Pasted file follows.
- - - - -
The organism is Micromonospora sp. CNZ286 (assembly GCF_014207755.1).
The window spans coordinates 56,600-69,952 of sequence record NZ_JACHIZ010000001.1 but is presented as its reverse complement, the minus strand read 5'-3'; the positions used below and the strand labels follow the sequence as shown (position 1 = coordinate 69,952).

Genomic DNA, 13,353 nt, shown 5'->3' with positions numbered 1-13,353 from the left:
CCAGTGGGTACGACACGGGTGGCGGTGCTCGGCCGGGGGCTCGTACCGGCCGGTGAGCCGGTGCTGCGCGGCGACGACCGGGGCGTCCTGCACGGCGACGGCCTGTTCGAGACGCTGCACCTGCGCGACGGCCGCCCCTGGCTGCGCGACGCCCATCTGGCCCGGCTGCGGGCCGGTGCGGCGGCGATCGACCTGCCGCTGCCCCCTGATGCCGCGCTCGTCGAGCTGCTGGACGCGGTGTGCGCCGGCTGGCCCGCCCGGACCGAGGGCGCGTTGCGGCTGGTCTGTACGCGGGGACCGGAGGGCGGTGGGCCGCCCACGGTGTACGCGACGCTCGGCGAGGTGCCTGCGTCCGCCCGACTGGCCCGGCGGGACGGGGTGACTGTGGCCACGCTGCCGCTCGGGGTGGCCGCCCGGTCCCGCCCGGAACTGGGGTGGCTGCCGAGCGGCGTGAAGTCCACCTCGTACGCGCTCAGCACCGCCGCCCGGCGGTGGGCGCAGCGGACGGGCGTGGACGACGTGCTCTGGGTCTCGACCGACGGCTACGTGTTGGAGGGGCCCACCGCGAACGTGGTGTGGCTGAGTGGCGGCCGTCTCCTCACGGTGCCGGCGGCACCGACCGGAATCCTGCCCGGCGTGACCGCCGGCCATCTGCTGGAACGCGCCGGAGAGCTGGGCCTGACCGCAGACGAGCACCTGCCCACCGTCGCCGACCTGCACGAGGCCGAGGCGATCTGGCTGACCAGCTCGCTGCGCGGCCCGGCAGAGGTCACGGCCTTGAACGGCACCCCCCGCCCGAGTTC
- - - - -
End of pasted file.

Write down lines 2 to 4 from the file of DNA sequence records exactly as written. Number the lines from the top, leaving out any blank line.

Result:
The window spans coordinates 56,600-69,952 of sequence record NZ_JACHIZ010000001.1 but is presented as its reverse complement, the minus strand read 5'-3'; the positions used below and the strand labels follow the sequence as shown (position 1 = coordinate 69,952).

Genomic DNA, 13,353 nt, shown 5'->3' with positions numbered 1-13,353 from the left:
CCAGTGGGTACGACACGGGTGGCGGTGCTCGGCCGGGGGCTCGTACCGGCCGGTGAGCCGGTGCTGCGCGGCGACGACCGGGGCGTCCTGCACGGCGACGGCCTGTTCGAGACGCTGCACCTGCGCGACGGCCGCCCCTGGCTGCGCGACGCCCATCTGGCCCGGCTGCGGGCCGGTGCGGCGGCGATCGACCTGCCGCTGCCCCCTGATGCCGCGCTCGTCGAGCTGCTGGACGCGGTGTGCGCCGGCTGGCCCGCCCGGACCGAGGGCGCGTTGCGGCTGGTCTGTACGCGGGGACCGGAGGGCGGTGGGCCGCCCACGGTGTACGCGACGCTCGGCGAGGTGCCTGCGTCCGCCCGACTGGCCCGGCGGGACGGGGTGACTGTGGCCACGCTGCCGCTCGGGGTGGCCGCCCGGTCCCGCCCGGAACTGGGGTGGCTGCCGAGCGGCGTGAAGTCCACCTCGTACGCGCTCAGCACCGCCGCCCGGCGGTGGGCGCAGCGGACGGGCGTGGACGACGTGCTCTGGGTCTCGACCGACGGCTACGTGTTGGAGGGGCCCACCGCGAACGTGGTGTGGCTGAGTGGCGGCCGTCTCCTCACGGTGCCGGCGGCACCGACCGGAATCCTGCCCGGCGTGACCGCCGGCCATCTGCTGGAACGCGCCGGAGAGCTGGGCCTGACCGCAGACGAGCACCTGCCCACCGTCGCCGACCTGCACGAGGCCGAGGCGATCTGGCTGACCAGCTCGCTGCGCGGCCCGGCAGAGGTCACGGCCTTGAACGGCACCCCCCGCCCGAGTTC